Linux System Administration class

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(Added Potential Classes section and added formatting)
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'''Potential Upcoming Classes:
 
'''Potential Upcoming Classes:
'''Man Pages
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* Man Pages
Dealing with Log Files
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* Dealing with Log Files
Git
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* Git
Partitioning and Filesystems 2: EFI and GUID/Gpt Partitions
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* Partitioning and Filesystems 2: EFI and GUID/Gpt Partitions
  
 
'''Previous:  
 
'''Previous:  
'''* December 4: X11/Xorg
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* December 4: X11/Xorg
 
                 Xorg is not a GUI!  What is it?
 
                 Xorg is not a GUI!  What is it?
                 Understanding server/client
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                 Understanding X Server/Client
 
                 Using Xnest, SSH, VNC
 
                 Using Xnest, SSH, VNC
 
                 Understanding framebuffers
 
                 Understanding framebuffers

Revision as of 16:46, 8 December 2012

Current:

  • December 11: Partitioning and File Systems

Potential Upcoming Classes:

  • Man Pages
  • Dealing with Log Files
  • Git
  • Partitioning and Filesystems 2: EFI and GUID/Gpt Partitions

Previous:

  • December 4: X11/Xorg
               Xorg is not a GUI!  What is it?
               Understanding X Server/Client
               Using Xnest, SSH, VNC
               Understanding framebuffers
  • November 27: Users, Groups, Permissions


General Info:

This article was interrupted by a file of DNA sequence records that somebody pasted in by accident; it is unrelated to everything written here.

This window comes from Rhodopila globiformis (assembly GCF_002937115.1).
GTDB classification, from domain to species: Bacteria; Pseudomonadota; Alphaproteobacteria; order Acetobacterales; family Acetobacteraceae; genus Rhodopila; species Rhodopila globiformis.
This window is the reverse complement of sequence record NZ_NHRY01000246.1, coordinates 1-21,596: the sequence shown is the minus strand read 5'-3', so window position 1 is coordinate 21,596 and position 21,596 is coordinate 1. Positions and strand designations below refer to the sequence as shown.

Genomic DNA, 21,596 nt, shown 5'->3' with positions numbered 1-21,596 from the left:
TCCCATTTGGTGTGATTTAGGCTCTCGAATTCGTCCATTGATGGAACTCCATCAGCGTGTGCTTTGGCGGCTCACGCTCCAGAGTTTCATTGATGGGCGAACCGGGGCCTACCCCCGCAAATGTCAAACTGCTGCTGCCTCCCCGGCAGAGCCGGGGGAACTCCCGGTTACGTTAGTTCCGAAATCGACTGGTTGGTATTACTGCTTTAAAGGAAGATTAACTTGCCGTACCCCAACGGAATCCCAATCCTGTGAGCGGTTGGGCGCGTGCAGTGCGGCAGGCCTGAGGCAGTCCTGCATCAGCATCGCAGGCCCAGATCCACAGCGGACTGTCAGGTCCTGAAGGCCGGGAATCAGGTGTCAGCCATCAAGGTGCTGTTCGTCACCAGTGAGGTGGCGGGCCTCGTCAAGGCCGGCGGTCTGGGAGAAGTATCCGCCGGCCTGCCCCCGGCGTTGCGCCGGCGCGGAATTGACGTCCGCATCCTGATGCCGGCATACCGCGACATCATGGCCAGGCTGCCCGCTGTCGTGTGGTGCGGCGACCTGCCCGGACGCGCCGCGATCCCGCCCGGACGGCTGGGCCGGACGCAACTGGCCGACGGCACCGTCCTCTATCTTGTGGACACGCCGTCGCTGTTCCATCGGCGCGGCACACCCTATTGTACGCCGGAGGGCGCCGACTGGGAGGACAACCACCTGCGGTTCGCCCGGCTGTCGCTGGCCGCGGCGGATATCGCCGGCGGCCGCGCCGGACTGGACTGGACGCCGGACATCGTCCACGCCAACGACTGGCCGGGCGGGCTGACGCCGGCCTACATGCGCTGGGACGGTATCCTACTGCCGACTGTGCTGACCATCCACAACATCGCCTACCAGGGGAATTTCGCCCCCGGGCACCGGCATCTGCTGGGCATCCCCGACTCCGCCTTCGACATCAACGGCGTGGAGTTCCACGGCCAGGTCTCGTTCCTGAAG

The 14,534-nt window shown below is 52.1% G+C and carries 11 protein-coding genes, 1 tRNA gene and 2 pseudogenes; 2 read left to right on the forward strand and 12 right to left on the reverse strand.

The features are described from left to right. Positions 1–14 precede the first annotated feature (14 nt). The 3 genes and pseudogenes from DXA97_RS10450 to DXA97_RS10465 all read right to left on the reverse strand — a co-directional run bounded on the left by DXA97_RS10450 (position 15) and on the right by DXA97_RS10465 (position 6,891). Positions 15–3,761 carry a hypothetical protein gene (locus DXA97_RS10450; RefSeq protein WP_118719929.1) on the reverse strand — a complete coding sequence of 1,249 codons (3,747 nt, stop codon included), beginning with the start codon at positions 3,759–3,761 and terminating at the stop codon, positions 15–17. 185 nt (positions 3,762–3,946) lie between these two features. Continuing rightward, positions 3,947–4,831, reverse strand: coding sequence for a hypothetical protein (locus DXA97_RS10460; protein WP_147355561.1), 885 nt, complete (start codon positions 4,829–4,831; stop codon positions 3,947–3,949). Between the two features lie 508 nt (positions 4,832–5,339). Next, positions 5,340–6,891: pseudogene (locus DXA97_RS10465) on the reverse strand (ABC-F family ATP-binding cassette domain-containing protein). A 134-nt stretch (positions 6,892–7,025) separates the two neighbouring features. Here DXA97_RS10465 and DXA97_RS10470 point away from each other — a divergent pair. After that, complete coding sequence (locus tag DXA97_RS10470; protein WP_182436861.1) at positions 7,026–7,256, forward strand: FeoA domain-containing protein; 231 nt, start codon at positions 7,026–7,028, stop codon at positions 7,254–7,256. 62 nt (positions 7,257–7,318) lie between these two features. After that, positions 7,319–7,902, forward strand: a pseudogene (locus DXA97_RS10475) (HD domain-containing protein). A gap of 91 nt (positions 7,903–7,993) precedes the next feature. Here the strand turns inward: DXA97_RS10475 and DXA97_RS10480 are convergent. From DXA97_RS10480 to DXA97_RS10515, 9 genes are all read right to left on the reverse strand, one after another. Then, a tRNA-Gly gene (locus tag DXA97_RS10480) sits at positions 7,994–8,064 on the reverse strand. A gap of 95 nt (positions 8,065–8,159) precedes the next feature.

System administration topics include

  • managing users, groups, and permissions
  • monitoring and managing storage and file systems
  • understanding the Filesystem Hierarchical Standard
  • monitoring and managing processes
  • installing and configuring server software
  • configuring and updating XOrg X11 GUI systems
  • installing and configuring devices, firmware, and modules
  • kernel tuning
  • network configuration
  • writing shell scripts
  • command-line essentials

The principles are the same across Linux distributions, but some distributions share common configuration approaches. The examples in these classes will generally reference both the Debian and the Red Hat approaches.

Most of the above topics require a sequence of two or more classes for completion. Such class sequences are progressive, and success requires attendance for all classes in the sequence.

Each topic stands alone; there are no dependencies among them. The assumption is that attendees are at least familiar with command-line shells.

Because command-line skills are generally required, the command-line essentials class (a one-class introduction) will be repeated.

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